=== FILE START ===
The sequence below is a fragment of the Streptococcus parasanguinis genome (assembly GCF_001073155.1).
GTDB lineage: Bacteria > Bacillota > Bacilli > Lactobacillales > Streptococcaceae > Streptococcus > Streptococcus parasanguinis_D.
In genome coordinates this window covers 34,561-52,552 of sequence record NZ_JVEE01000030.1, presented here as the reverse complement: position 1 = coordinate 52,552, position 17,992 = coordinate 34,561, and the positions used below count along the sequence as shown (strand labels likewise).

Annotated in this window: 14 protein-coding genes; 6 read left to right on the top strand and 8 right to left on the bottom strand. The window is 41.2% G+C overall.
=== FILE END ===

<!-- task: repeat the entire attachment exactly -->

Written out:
The sequence below is a fragment of the Streptococcus parasanguinis genome (assembly GCF_001073155.1).
GTDB lineage: Bacteria > Bacillota > Bacilli > Lactobacillales > Streptococcaceae > Streptococcus > Streptococcus parasanguinis_D.
In genome coordinates this window covers 34,561-52,552 of sequence record NZ_JVEE01000030.1, presented here as the reverse complement: position 1 = coordinate 52,552, position 17,992 = coordinate 34,561, and the positions used below count along the sequence as shown (strand labels likewise).

Annotated in this window: 14 protein-coding genes; 6 read left to right on the top strand and 8 right to left on the bottom strand. The window is 41.2% G+C overall.